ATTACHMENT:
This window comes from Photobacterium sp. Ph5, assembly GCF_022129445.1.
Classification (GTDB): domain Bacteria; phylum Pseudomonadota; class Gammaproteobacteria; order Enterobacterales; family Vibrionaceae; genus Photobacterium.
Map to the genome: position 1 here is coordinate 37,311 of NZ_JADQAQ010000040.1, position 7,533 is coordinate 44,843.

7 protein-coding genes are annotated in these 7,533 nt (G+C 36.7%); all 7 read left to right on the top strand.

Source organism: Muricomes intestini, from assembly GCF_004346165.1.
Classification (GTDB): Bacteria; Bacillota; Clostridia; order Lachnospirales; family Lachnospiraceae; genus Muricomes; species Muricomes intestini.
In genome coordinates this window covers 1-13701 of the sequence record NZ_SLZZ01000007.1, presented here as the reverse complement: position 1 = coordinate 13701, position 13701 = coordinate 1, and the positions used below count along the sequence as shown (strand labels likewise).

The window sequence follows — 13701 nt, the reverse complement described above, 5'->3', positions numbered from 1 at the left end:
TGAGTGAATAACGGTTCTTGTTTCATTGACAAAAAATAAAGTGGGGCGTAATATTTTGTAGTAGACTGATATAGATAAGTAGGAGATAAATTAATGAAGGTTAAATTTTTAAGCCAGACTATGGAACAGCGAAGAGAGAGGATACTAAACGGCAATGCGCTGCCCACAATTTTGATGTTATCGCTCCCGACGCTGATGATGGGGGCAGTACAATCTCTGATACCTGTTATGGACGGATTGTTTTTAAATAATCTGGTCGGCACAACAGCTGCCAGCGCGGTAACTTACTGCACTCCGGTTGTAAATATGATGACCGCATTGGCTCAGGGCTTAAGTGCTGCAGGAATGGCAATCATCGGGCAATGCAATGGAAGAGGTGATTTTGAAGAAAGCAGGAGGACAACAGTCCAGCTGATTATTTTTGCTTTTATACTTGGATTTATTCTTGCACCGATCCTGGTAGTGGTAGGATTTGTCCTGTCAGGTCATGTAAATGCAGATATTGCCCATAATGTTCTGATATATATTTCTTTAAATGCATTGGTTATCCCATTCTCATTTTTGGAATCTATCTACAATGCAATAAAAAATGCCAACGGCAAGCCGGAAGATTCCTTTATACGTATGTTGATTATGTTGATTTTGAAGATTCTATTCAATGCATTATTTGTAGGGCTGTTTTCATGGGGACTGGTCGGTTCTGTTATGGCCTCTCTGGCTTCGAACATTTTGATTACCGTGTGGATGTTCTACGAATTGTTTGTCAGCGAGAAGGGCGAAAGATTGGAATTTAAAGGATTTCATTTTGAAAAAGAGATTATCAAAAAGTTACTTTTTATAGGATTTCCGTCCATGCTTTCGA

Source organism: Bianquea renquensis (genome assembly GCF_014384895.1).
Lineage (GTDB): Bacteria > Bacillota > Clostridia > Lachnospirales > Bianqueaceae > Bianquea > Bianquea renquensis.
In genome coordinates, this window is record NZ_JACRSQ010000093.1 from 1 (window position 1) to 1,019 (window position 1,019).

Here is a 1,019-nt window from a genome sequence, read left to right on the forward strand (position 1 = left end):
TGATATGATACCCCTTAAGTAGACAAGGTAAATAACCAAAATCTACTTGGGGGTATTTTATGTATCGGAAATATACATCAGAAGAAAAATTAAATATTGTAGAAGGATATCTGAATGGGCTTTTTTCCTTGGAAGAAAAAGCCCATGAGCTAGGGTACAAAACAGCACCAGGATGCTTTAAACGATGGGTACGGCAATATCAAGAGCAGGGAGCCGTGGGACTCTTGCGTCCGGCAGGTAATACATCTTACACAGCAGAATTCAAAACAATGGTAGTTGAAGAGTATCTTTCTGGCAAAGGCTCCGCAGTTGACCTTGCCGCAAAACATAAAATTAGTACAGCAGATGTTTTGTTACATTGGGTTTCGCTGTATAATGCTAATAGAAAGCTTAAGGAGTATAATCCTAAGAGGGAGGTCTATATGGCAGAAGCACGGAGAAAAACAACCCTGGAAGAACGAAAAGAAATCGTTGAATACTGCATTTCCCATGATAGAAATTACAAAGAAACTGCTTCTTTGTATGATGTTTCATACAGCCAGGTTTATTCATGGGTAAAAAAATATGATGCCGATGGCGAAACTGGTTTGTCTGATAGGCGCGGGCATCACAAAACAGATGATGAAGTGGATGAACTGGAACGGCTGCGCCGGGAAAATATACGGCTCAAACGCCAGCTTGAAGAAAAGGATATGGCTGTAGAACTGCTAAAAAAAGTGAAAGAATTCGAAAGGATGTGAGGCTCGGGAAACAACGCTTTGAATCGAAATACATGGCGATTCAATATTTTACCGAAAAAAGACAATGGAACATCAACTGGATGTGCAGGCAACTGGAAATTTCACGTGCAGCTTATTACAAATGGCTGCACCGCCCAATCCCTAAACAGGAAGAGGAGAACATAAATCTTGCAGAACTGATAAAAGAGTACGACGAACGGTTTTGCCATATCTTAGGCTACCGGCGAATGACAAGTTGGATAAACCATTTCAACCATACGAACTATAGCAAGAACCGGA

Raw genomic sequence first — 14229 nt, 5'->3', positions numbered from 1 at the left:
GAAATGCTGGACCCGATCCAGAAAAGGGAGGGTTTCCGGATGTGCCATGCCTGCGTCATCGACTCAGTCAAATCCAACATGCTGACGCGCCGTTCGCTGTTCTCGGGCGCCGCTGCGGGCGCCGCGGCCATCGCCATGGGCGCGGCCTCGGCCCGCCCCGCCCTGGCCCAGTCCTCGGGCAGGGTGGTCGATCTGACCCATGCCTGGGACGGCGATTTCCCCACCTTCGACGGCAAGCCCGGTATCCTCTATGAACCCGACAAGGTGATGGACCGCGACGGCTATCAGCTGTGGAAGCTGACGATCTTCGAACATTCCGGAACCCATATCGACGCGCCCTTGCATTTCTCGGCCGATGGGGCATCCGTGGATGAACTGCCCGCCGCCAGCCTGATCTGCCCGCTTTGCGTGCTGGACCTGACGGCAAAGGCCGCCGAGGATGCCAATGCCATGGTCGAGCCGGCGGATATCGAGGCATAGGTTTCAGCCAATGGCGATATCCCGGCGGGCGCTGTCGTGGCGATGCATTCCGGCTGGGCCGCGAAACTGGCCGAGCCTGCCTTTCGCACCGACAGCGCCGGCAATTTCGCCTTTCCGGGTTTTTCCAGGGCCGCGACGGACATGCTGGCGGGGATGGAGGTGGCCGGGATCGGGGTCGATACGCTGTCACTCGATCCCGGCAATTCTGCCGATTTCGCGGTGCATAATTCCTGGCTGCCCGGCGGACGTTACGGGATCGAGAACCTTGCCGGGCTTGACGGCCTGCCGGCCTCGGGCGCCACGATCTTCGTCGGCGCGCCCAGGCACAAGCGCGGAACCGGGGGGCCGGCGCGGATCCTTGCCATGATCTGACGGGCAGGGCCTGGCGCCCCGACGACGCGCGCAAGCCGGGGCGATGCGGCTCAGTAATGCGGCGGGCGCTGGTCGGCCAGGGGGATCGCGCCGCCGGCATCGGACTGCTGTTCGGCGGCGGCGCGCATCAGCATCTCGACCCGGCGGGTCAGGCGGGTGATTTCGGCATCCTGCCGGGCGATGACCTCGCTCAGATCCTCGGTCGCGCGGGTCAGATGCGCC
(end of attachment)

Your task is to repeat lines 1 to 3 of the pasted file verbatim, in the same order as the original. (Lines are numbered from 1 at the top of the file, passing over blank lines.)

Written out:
This window comes from Photobacterium sp. Ph5, assembly GCF_022129445.1.
Classification (GTDB): domain Bacteria; phylum Pseudomonadota; class Gammaproteobacteria; order Enterobacterales; family Vibrionaceae; genus Photobacterium.
Map to the genome: position 1 here is coordinate 37,311 of NZ_JADQAQ010000040.1, position 7,533 is coordinate 44,843.